Category: baking

Sep 21 2008

The World’s Best Chocolate Chip Cookies

I’ve been on a quest the past few months to figure out the recipe for “the world’s best” (aka, my best) chocolate chip cookies. Why? Because it’s fun, and just like my bread-making experiments, even the “bad” results are still pretty good.

I also wanted to have a general “go-to” chocolate chip cookie recipe that wasn’t a massive amount of work, and wasn’t from the back of a box. Previously, if I needed to make cookies I’d make toll-house. Which aren’t bad, don’t get me wrong, but I did want to make some improvements.

These cookies are big, chewy in the middle, and crunchy along the edges. They are sweet and kind of butterscotchy, but have a little salty taste that works really really well with dark chocolate.

This recipe is based off of a ton of recipes I’ve read from various
places. Due to that, I can’t claim it’s “original,” every technique was
swiped from somewhere, but the combination is all mine. The recipe is
very specific with just about everything, but given that I’m talking
perfection with these cookies (or as close to perfection as I can
attain), the devil is in the details.


2 sticks of unsalted butter
2 1/4 cups of all-purpose flour (King Arthur recommended)
1 tsp sea salt, plus extra for sprinkling
1 tsp baking soda (FRESH! Not the stuff that’s been sitting in your fridge for a year.)
1/4 cup white (cane) sugar
1 1/4 cup well-packed brown sugar
1 egg
1 yolk (fresh eggs separate better)
2 tbl whole milk
1 1/2 tsp vanilla
2 cups dark or white chocolate chips (recipe works well with either)

You can also use all white sugar (and kosher salt – don’t use sea salt with all white sugar). The result is a sugar cookie with a slightly crunchy, very chewy texture. It’s a little strange, but they do taste good, and are best served straight from the oven. I prefer the brown/white mixture. The recipe doesn’t really work with all brown sugar.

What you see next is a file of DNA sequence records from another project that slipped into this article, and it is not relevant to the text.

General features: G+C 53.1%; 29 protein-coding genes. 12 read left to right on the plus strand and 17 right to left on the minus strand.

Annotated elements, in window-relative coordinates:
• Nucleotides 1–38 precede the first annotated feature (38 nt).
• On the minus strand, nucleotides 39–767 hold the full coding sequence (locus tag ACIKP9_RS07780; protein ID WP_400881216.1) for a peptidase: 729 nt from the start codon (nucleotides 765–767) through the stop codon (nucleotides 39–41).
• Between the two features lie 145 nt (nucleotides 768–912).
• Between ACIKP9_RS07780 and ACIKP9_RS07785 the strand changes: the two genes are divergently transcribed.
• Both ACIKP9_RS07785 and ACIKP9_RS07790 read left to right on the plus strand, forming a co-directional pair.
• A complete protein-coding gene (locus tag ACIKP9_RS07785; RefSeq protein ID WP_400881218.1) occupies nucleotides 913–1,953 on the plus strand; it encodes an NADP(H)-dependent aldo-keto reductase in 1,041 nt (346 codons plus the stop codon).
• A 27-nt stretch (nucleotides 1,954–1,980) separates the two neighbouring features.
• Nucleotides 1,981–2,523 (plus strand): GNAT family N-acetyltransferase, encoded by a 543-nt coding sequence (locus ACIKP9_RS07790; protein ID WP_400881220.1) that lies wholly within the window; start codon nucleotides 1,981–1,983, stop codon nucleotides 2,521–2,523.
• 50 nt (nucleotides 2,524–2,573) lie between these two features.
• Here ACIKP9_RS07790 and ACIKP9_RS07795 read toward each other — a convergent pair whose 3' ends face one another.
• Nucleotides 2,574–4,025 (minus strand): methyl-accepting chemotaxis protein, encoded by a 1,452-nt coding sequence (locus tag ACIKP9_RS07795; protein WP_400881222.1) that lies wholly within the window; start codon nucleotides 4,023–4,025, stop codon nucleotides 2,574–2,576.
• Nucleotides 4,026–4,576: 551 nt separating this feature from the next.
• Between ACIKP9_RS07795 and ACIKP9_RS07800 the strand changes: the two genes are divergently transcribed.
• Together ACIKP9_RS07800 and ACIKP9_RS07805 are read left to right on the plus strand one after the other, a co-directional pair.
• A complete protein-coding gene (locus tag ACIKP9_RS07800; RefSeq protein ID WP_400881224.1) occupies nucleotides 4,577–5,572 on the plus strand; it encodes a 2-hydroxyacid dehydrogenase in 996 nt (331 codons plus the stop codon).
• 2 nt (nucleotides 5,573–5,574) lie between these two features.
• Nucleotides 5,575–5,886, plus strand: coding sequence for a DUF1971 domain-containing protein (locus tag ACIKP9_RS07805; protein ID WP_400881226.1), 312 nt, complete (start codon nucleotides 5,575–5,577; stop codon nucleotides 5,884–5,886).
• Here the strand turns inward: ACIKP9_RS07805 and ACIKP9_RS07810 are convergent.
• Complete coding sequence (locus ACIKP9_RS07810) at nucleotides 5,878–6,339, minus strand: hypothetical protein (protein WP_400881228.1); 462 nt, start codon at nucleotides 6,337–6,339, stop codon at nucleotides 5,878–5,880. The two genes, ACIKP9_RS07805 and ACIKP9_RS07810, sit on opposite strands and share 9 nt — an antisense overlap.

Sift flour, salt (it is very much worth an extra step to grind fresh sea salt. People may laugh at me for it, but test it yourself – it does make a difference.), and baking soda. Set aside.

Melt the butter. Stove top is always recommended, but I usually just stick it in the microwave.

Add sugar, brown sugar to the butter. Cream. Cream means continue mixing until the texture is smooth and even with air bubbles popping up. It really is important to mix everything well.

Add egg, yolk, milk and vanilla. Be very, very careful not to scramble the egg at this point. I often have to let the whole thing cool down a bit.

Add flour mixture. I generally add half, mix, then add the other half. The idea here is to not overmix the dough, that will make it tough. Stop when it’s all well combined.

Add the chocolate chips, mix. The dough will not be mixable once chilled, so the chips must be fully incorporated.

Chill the dough in the fridge for at least one hour, preferably overnight. 24 hours is always recommended, especially if grocery store vanilla is used. If you’ve never done this before, split a batch. Make half after an hour, save the other half until the next day. The difference is obvious in the way the cookie looks and the flavor, there’s an almost chemical tartness that the cookies lose after the 24 hours. I never noticed the tartness until I tested this, now I can’t ignore it.